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Counselor to LGBT Kids — I Will Not Help You

Louise Melling,
Deputy Legal Director and Director of Ruth Bader Ginsburg Center for Liberty,
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October 4, 2011

The U.S. Court of Appeals for the Sixth Circuit heard arguments today in Ward v. Wilbanks, a case where a graduate student, Julea Ward, is challenging her removal from Eastern Michigan University’s counseling program because she refused to counsel lesbian, gay and bisexual clients on any issues relating to same-sex relationships during her clinical training. The student was training to become a school counselor.

The American Civil Liberties Union and the ACLU of Michigan have filed a friend-of-the-court brief supporting EMU. The issue is not whether EMU’s students are entitled to their personal beliefs. They surely are. Rather, the issue is whether EMU may require those who enroll in its program to abide by the American Counseling Association’s Code of Ethics, which forbids counselors from discriminating in their practice, or imposing their own values, attitudes and beliefs on their clients.

The answer to that question is surely yes.

High school counselors play an especially critical role for many adolescents. Students should be able to trust they can come to their school counselor for help, free from discrimination or judgment. School counselors are important sources of support for LGBT students, who all too often face rejection and discrimination from their families and peers. A national survey released last year found that nearly nine out of 10 LGBT students experienced harassment at school in the past year and nearly two-thirds felt unsafe because of their sexual orientation. These students should not have to fear that they will be turned away by someone whose job is to provide them with support and guidance. Such a rejection sends the hurtful message, “I cannot help you because of who you are.”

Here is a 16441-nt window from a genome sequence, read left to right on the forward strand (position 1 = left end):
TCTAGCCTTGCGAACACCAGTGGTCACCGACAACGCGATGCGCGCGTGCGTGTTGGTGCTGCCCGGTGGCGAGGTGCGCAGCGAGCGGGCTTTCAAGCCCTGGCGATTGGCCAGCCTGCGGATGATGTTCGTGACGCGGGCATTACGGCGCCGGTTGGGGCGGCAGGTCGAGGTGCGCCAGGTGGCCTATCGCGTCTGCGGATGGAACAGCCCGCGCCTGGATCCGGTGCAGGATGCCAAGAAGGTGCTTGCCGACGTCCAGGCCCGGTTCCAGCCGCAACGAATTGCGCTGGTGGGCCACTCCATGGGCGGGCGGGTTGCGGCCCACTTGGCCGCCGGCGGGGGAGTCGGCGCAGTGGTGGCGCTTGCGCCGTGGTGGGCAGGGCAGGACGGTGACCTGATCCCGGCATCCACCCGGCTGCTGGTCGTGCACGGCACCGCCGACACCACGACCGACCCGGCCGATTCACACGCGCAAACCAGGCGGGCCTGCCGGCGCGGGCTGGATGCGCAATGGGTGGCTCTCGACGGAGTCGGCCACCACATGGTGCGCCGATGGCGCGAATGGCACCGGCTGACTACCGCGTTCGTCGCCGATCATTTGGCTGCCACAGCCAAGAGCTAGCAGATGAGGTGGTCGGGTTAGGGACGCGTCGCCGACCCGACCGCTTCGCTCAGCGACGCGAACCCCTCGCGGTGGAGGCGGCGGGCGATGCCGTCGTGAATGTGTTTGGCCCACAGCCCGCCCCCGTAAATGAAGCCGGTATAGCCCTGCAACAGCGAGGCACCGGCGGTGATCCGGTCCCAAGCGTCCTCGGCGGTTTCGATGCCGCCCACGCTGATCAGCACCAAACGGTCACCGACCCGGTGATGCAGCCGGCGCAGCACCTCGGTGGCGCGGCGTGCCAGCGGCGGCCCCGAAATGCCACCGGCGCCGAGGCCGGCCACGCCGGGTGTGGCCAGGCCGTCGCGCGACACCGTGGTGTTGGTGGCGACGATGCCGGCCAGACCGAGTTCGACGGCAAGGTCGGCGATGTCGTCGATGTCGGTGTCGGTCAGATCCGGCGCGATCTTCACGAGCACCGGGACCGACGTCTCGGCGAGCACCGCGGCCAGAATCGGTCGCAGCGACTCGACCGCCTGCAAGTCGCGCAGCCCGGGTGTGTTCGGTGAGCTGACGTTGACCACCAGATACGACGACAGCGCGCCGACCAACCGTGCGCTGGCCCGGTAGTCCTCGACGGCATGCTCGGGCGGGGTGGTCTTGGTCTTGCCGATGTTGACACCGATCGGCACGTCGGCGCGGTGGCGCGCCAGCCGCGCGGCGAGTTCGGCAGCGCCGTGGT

The issues are not limited to high school counselors or gay students, however. If the plaintiff prevails, an EMU student who does not believe in interfaith marriage could refuse to counsel interfaith couples as part of her clinical training, and an EMU student who believes a woman’s place is in the home could refuse to counsel a woman struggling with work-family balance.

EMU asks its graduate students learn the ethical rules of the profession they are training to join, and to live up to those ethical obligations while participating in the school’s clinical program. A mental health professional must be able to set aside any personal prejudice in order to provide the best care possible to her patients.

By requiring its counseling students to meet the University’s curriculum standards and the ACA’s Code of Ethics, EMU is ensuring its students are prepared to enter the counseling field and respectfully carry out their professional duties.

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